Institutional mechanisms: courts, lawyers and others

Authored by: Mavis Maclean , John Eekelaar

Routledge Handbook of Family Law and Policy

Print publication date:  May  2014
Online publication date:  May  2014

Print ISBN: 9780415640404
eBook ISBN: 9780203796221
Adobe ISBN: 9781134447534

10.4324/9780203796221.ch6_5

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Abstract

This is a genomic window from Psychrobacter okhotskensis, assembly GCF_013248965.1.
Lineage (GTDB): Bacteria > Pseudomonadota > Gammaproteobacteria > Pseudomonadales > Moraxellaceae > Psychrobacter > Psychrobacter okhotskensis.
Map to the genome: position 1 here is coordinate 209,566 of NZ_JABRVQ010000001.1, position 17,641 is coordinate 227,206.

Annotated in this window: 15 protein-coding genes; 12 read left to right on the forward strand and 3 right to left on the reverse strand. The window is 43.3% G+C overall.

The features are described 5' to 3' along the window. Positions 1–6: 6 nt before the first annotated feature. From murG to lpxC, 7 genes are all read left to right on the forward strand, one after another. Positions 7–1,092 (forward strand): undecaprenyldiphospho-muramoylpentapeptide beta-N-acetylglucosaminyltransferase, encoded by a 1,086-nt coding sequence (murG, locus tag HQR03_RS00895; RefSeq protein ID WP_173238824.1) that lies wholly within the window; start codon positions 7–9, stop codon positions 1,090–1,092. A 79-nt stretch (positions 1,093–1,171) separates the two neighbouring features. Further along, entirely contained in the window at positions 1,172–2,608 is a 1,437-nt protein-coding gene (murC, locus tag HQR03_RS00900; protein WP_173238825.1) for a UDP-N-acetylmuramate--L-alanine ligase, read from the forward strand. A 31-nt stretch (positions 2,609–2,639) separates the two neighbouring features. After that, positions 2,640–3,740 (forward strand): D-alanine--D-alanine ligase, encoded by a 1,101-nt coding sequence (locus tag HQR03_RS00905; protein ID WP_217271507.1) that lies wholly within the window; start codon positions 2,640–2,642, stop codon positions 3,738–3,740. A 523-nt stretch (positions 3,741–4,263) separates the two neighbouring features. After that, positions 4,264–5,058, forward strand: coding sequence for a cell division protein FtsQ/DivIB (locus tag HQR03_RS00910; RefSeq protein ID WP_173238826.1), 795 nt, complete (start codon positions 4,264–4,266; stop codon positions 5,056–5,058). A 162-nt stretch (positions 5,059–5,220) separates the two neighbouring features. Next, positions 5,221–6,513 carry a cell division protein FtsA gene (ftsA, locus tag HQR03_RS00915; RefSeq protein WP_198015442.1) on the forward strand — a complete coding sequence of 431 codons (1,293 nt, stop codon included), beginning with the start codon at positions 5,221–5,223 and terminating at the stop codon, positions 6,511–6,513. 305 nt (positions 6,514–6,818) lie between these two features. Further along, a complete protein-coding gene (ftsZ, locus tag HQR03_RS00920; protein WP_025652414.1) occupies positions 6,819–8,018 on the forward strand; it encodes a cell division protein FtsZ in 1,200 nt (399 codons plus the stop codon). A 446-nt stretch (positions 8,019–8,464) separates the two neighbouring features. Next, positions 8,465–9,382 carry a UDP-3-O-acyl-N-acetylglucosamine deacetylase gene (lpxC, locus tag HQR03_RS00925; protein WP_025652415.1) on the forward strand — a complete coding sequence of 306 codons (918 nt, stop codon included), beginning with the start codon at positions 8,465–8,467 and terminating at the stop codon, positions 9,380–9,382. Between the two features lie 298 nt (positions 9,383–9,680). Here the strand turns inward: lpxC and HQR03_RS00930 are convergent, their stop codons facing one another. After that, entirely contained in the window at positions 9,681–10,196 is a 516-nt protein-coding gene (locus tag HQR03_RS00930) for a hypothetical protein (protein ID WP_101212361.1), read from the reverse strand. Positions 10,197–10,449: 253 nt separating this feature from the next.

Reflecting global economic conditions, current issues regarding the delivery of family justice are largely driven by concerns over costs. Jurisdictions that have in the past attempted to develop therapeutic models to supplement or even partially replace ‘adversarial legal’ models, such as in the family court movement in the United States, or the Family Court of Australia, have found that these models require significant resources if they are to be effective. In New Zealand, for example, a government Consultation Paper starts with the premise that the costs of the current family court are not sustainable. 1 Countries have, therefore, been seeking ways to ration these resources within the court system through triage processes, promoting alternative dispute resolution, and seeking to divert cases from the courts. However, strong out-of-court structures, such as the Australian Family Relationship Centres, can have high costs as was recognised by a Canadian Working Group which, reflecting reform proposals in many provinces, recommended significant promotion of non-court dispute resolution. 2

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